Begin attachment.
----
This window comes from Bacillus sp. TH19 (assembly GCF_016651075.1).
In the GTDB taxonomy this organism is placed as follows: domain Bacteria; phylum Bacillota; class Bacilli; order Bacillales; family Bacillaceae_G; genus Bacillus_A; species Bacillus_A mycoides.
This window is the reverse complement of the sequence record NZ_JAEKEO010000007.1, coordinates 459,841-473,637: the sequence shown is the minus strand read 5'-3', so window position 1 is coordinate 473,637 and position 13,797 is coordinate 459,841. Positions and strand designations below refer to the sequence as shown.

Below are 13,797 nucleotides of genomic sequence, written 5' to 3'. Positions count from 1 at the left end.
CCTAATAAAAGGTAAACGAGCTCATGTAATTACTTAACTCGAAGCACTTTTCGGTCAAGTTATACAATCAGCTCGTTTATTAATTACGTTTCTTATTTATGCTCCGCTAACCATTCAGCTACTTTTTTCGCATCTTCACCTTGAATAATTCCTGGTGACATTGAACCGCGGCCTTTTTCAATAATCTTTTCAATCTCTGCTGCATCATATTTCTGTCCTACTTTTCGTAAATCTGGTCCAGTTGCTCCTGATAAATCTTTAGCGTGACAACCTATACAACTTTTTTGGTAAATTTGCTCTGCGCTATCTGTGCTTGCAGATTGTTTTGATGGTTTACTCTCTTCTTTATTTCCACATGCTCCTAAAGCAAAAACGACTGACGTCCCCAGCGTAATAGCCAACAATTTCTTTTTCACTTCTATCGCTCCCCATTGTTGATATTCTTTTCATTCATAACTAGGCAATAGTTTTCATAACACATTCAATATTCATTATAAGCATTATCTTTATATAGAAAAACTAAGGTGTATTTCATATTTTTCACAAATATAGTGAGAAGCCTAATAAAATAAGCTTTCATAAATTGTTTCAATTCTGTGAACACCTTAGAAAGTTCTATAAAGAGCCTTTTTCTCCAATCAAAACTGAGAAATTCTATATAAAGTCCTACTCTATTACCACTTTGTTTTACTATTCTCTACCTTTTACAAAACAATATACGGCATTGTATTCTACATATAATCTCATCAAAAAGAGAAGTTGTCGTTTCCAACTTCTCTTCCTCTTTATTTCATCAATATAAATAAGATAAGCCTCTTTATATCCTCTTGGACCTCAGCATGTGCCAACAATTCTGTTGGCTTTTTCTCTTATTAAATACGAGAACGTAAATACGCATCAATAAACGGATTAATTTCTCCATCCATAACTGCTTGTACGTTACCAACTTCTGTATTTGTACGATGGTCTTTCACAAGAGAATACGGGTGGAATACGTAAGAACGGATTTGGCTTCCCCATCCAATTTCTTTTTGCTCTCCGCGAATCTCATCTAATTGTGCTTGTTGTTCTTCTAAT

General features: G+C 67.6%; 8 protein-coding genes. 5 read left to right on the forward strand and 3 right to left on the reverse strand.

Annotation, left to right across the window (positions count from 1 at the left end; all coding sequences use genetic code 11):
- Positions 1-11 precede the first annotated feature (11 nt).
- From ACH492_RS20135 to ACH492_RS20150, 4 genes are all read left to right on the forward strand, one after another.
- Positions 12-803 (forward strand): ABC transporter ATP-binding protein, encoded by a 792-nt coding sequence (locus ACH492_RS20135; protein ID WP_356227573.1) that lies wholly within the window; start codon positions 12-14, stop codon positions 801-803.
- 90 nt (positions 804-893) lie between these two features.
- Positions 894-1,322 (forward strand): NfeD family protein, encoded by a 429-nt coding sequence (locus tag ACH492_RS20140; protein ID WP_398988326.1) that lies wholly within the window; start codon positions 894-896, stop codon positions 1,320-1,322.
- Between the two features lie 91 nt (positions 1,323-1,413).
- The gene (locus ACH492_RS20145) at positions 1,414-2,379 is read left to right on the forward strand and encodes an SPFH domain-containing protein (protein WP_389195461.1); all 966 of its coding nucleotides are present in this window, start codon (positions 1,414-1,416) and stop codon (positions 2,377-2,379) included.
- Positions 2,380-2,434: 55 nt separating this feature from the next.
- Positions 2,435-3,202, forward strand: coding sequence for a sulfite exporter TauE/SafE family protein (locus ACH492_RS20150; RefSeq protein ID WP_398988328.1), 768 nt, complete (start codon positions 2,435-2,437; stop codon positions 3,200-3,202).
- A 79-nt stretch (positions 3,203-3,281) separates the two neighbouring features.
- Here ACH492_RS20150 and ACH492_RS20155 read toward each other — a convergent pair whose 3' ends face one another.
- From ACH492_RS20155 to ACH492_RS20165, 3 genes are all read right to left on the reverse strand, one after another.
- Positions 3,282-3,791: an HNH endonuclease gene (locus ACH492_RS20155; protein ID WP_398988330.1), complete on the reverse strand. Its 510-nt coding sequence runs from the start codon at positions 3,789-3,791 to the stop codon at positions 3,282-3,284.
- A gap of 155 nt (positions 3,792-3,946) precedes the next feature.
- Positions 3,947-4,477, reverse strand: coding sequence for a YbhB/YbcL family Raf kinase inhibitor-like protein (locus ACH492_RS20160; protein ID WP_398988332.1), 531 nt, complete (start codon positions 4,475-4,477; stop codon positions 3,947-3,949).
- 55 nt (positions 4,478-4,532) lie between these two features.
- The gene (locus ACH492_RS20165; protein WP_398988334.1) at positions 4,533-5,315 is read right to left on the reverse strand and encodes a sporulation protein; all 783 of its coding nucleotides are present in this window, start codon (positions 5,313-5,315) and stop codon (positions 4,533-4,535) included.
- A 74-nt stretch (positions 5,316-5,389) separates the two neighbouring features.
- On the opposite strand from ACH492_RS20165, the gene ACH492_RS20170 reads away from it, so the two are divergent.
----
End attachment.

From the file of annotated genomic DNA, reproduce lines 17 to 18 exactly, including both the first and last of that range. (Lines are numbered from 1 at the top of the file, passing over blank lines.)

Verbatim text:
- A 79-nt stretch (positions 3,203-3,281) separates the two neighbouring features.
- Here ACH492_RS20150 and ACH492_RS20155 read toward each other — a convergent pair whose 3' ends face one another.